By Bishop Peggy A. Johnson
Victorian poet Christina Rossetti (1830-1894) wrote a poem titled “Who has Seen the Wind?”* It goes like this:
Who has seen the wind?
Neither I nor you
But when the leaves hang trembling,
The wind is passing through
Who has seen the wind?
Neither you nor I
But when the trees bow down their heads,
The wind is passing by
During this week when we consider the wind and flame that came on the day of Pentecost, it is clear that a mighty wind can do great things, even though it is invisible. The Spirit of God is indeed the most powerful force in all of the universe and beyond, making a strong case that such invisible things are everlasting and are the source of creation.
II Corinthians 4:18 says “The things which are seen are temporal, but the things which are not seen are eternal.” Hebrews 11:3 notes, “The universe was created by the Word of God, so that what is seen was not made out of things that are visible.” When we see the beauty of creation and marvel at the power of Jesus’ resurrection and eternal life, we can truly affirm with the poet that though we cannot see it, “the wind is passing by.”
Yet we cannot ignore the other invisible spirits at work in this world. Ephesians 6:12 reminds us “we do not wrestle against flesh and blood but against the rulers, against the authorities, against the cosmic powers over this present darkness against the spiritual forces of evil in the heavenly places.” Just as there is the Holy Spirit, there are invisible powers of evil that cause great sadness and destruction. There’s that kind of wind as well.
As I ponder the recent revelation of the murder of Ahmaud Arbery, a young, black jogger in Atlanta, and the even more recent murder of George Floyd at the hands of Minneapolis police officers, the evil spirit of racism is clearly alive and prevalent in this country. In recent years it seems to be increasing at an alarming rate, as we hear about these crimes. There is invisible evil in the hearts and souls of people that gets acted out in violent ways.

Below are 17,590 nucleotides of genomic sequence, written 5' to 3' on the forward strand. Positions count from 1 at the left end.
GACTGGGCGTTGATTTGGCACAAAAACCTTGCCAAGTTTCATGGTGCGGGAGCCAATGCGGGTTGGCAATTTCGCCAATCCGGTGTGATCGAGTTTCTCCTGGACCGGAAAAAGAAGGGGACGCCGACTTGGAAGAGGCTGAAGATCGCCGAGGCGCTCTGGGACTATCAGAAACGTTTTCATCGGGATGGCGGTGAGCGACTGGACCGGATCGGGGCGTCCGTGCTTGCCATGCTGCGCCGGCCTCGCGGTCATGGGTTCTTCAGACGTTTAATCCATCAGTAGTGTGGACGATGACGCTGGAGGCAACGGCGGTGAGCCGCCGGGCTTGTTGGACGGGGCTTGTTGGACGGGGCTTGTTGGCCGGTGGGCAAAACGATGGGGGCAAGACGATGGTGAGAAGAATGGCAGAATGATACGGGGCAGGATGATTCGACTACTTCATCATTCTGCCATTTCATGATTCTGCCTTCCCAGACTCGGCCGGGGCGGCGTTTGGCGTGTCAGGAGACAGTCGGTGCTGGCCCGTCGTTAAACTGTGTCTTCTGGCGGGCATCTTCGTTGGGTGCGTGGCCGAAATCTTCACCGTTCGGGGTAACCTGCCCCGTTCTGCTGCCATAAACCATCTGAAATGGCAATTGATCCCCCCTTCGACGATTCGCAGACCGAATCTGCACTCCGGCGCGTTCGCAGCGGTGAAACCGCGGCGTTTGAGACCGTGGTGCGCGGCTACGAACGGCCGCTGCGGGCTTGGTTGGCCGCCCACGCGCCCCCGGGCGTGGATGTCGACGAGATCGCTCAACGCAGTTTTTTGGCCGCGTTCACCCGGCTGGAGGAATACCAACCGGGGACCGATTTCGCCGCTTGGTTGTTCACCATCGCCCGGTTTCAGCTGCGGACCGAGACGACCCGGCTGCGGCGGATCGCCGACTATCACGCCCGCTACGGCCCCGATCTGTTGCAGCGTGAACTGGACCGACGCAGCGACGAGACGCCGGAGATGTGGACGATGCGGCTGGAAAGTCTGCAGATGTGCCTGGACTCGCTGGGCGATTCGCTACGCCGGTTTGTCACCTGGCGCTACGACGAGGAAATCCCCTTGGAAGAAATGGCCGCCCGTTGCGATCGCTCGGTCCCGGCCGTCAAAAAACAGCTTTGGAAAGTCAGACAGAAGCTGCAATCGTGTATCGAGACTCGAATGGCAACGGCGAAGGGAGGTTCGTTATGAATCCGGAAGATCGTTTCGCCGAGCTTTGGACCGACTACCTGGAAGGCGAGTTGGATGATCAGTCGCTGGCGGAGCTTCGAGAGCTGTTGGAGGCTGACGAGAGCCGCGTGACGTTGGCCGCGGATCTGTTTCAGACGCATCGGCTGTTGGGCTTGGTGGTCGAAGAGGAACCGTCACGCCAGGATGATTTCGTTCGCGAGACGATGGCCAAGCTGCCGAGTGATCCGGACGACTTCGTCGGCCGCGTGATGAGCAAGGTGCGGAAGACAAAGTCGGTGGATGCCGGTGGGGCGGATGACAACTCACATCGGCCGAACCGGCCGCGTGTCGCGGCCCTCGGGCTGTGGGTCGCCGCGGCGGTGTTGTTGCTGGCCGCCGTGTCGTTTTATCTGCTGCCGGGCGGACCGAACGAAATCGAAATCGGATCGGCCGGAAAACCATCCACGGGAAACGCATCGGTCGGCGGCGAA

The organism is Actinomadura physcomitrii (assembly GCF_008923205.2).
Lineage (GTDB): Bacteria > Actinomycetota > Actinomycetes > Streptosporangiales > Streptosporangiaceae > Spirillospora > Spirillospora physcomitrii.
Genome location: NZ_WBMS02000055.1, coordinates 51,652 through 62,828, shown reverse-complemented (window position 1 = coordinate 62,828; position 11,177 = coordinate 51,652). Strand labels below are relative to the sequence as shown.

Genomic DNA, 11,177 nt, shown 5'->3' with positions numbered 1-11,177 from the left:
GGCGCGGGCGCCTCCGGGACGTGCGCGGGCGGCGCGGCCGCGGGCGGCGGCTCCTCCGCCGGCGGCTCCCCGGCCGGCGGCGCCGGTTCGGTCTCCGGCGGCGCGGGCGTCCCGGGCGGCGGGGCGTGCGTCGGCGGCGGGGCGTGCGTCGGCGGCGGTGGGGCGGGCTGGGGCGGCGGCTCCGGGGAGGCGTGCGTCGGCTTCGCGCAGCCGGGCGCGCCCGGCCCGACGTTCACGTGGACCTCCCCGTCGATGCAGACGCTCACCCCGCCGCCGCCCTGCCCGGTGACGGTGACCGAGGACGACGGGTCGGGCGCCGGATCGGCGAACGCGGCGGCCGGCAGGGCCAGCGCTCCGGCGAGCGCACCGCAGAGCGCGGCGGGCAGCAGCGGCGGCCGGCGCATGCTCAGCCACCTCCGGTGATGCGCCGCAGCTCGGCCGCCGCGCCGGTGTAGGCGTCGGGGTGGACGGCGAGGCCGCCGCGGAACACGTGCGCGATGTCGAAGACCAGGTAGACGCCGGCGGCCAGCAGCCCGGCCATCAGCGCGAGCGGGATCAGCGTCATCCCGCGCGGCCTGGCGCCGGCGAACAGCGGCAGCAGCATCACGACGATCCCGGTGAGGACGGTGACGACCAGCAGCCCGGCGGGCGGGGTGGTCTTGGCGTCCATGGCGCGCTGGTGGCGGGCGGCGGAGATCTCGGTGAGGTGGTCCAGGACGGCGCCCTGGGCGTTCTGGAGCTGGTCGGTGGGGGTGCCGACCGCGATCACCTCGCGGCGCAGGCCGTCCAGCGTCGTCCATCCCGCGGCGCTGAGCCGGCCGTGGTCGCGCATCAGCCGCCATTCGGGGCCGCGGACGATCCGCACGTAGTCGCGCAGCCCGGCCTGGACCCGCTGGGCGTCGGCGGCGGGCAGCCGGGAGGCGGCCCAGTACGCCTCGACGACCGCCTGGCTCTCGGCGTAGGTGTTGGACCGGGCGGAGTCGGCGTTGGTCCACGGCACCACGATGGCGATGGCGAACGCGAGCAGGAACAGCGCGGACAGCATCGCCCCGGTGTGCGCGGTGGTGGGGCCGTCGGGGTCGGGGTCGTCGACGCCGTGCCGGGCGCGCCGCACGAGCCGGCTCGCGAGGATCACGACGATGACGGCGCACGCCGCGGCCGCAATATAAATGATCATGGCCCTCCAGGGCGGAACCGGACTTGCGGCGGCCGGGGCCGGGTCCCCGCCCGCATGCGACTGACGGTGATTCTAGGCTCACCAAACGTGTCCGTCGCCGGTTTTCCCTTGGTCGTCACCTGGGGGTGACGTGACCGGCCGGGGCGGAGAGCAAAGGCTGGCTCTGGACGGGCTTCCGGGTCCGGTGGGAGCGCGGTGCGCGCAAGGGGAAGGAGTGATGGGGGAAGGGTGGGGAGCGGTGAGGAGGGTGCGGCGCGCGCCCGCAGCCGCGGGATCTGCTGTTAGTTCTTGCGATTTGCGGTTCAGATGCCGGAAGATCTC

Film-maker and United Church of Christ pastor, Rev. Otis Moss III was featured in a recent issue of Religion News Service (May 20, 2019) speaking about this invisible enemy:
“As we are all sheltering in place to recognize the invisible enemy of COVID-19, there is also an invisible enemy that affects our behavior, being racism, privilege, the inability for the heart to be compassionate to people who are different but not deficient.”
Jesus spoke about this when he said, “Out of the heart comes evil thoughts, murder, adultery, sexual immorality, theft, false witness, slander.” (Matthew 11:19)
We are all “infected” with sin as we collaborate with the spiritual forces of evil. It starts in the heart, and then it is lived out in behaviors that wreak havoc in the world. We so quickly rush to excuse ourselves for our sins and find ways to blame someone else, or try to minimize its influence on our lives. Temptation and the resulting sin is real and is like “a roaring lion, seeking someone to devour.” (I Peter 5:8).
All sin needs to be opposed with the overcoming power of the Holy Spirit. In memory of Ahmaud Arbery, whose death took months to uncover, and the recent death of George Floyd, I would like to shine a light on the sin of racism.
Racism, this invisible enemy, is something we need to address for the health and wholeness of all of humanity. It is right here in our hearts, our neighborhoods, and our annual conference. It must be addressed by people who have white privilege. Think about these questions:
Do you consider yourself better than people of color?
When do you separate yourself from people who are different from you?
Does your local church reflect the Acts 2 diversity of creation?
Do you support political views that favor the rich and the majority culture?
Do you make friends only with white people?
Do you support only businesses that are owned by people who look like you?
Do you sit silently when they are making inappropriate racial remarks?
These are important questions for white people to consider and then do something about. It is not enough to just think about it if things are ever going to change.
Dismantling racism is a long journey and not something that is “once and done.” We need to be committed to doing battle with this invisible enemy. As we do, we build a church and a world where everyone is beloved and cherished, and no one of any race or ethnicity is seen as “less than” or deserving of harm, oppression or death because of the color of their skin.
(*In public domain)